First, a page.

I expected a little bit more human interaction from this book. It's subtitled "Building a Family in a Falling-Down House", but would more accurately read "There's This House I'm Fixing, and Oh Yeah I'm a Daddy." Giffels spends much of his book on self-discovery through house renovations. The book includes three interludes written by Mrs. Giffels (about 10 pages out of 312), and these help add a little perspective. Her words give a little insight into David, humanizing him more than he does himself. However, there's very little actual depiction of family life. Their son plays a bit-part throughout, but extended adult family has a much larger role in the narrative than does the immediate family. I was hoping for a more detailed account of how to manage the balance of family and work and hobby renovations, but such did not exist in this book. For one, the project of renovating the house was absurd. This was more than the average "handyman's special" that needs a bit of updating; this was a full-out rebuilding of an effectively condemned building. There can be no balance in a hobby like that, not when it's your home. The project eats your life, leaving nothing for family or recreation. The stress of making the home livable pushes on every member of the family, and with no end in sight from the book, it leaves a reader on a resigned, almost negative note. I'd recommend this title as an example of what you might get into renovating houses, but not as a piece of literature or great writing.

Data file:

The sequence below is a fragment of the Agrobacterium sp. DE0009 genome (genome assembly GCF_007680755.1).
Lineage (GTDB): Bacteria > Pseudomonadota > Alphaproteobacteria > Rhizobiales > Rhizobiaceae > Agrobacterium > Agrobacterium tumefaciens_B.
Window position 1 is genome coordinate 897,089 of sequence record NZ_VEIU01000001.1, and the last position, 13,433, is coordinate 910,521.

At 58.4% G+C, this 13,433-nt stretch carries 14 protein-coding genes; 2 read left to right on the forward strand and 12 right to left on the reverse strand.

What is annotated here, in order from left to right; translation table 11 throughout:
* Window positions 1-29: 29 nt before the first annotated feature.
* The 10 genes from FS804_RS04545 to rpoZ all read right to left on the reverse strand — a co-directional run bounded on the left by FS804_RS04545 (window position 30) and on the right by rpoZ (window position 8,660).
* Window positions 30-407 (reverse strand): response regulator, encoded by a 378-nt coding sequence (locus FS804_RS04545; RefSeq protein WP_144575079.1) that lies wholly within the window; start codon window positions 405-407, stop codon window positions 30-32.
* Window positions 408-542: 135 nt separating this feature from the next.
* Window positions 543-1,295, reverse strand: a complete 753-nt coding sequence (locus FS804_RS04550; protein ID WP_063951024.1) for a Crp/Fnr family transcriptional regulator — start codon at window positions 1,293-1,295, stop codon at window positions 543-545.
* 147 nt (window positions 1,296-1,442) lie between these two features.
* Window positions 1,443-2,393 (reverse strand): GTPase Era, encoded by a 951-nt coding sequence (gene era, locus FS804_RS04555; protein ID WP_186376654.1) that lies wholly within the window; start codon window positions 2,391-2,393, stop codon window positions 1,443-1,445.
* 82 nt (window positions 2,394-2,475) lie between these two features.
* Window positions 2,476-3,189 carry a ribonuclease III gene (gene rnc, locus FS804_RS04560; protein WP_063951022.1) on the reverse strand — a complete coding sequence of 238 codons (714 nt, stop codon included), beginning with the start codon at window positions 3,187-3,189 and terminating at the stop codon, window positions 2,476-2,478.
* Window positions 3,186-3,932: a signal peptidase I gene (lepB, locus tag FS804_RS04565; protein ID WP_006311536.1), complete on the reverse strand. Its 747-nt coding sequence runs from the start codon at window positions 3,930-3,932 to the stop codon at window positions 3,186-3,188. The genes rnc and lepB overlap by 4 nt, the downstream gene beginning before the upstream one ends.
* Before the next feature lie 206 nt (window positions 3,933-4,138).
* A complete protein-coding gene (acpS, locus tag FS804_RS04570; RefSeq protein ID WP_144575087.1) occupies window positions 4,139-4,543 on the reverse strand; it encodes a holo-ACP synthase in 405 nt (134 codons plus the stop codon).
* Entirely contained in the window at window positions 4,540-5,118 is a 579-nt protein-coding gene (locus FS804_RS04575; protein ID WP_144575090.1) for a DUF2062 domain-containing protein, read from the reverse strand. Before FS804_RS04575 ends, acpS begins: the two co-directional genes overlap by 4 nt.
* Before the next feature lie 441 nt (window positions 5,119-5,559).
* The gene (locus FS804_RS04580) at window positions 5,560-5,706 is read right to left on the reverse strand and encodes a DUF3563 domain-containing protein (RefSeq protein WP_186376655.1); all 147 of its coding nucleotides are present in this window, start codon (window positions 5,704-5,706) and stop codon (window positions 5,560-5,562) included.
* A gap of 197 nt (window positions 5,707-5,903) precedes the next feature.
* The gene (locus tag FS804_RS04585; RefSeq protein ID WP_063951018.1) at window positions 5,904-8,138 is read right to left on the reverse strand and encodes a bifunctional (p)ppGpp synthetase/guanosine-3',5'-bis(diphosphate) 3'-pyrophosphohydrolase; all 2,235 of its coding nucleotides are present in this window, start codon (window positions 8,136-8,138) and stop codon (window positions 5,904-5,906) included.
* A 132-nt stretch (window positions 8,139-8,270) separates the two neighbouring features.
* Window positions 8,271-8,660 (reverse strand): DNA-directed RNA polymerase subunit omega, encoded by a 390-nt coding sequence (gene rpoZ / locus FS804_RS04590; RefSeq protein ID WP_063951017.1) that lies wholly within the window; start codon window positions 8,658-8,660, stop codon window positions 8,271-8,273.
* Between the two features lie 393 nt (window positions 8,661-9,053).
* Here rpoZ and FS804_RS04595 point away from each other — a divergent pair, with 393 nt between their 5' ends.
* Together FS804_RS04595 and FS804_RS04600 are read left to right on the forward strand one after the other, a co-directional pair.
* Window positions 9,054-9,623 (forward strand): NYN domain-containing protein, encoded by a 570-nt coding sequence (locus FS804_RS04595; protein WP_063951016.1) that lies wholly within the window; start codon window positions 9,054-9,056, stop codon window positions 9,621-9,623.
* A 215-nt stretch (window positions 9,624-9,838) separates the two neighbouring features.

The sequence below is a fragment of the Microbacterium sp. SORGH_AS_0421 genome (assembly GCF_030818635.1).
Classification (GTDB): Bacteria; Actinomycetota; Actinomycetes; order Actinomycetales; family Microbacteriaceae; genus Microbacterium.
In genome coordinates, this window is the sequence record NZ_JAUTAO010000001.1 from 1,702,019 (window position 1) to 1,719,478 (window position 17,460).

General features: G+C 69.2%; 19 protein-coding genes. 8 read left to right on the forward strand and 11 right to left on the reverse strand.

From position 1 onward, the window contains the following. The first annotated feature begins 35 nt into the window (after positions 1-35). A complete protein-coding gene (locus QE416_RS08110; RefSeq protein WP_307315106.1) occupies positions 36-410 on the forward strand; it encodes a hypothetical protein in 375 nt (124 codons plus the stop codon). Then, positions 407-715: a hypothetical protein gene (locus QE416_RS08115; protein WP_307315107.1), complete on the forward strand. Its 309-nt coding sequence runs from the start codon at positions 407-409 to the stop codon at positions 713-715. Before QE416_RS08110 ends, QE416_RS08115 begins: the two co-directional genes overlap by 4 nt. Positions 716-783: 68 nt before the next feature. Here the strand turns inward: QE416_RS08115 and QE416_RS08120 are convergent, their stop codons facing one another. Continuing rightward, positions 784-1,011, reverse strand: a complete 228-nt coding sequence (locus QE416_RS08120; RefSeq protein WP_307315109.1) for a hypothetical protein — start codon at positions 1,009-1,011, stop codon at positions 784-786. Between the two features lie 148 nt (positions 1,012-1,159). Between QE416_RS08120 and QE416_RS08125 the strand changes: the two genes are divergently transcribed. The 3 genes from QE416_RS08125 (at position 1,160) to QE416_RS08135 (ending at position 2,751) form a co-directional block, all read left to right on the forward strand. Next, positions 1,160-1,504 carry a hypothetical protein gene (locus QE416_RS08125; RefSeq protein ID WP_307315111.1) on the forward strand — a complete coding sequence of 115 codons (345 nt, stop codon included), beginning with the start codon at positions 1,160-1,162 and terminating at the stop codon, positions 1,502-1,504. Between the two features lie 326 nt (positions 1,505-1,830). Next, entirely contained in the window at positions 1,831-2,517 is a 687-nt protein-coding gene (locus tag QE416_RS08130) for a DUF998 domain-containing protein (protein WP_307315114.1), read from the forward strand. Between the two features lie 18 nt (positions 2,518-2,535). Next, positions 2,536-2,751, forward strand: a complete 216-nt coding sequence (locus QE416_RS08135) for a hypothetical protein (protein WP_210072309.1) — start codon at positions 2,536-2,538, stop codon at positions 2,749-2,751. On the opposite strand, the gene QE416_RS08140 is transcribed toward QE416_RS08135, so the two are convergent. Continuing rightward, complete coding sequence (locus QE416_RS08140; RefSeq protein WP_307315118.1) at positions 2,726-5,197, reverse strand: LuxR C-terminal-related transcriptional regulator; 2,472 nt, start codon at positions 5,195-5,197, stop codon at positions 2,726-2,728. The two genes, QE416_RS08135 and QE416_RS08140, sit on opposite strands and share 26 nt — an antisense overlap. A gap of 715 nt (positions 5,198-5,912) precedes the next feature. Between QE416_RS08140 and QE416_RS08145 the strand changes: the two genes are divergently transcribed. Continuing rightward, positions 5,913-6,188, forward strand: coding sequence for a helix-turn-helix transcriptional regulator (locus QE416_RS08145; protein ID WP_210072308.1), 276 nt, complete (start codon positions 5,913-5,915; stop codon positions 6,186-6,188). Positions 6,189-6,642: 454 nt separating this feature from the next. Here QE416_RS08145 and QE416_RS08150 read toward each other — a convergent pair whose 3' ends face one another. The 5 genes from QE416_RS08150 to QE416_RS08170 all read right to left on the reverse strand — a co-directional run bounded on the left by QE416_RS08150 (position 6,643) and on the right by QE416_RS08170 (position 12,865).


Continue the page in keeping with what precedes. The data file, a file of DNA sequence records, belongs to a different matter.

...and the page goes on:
23 April 2010

#16 The Apocalypse Reader, Justin Taylor (Editor)

Remember a couple posts ago when I mentioned this idea about stories and the apocalypse and stuff? That idea prompted me to read this book, too. As an anthology, I was thinking that it'd be a great place to find new writers, new ideas, new stories, established greats (Poe! Gaimen! Le Guin! Hawthorne!) and so much more. It didn't exactly live up to this potential. Sure, there were authors I'd never heard of published next to classic authors and a whole book full of apocalyptic tales of all varieties, but it landed off-mark for me. There's a class of fantasy that dives way of the deep end of weird, wandering around in nonsensical realms with all the logic of a Dali painting but none of the artistry; that's how I felt about most of this book.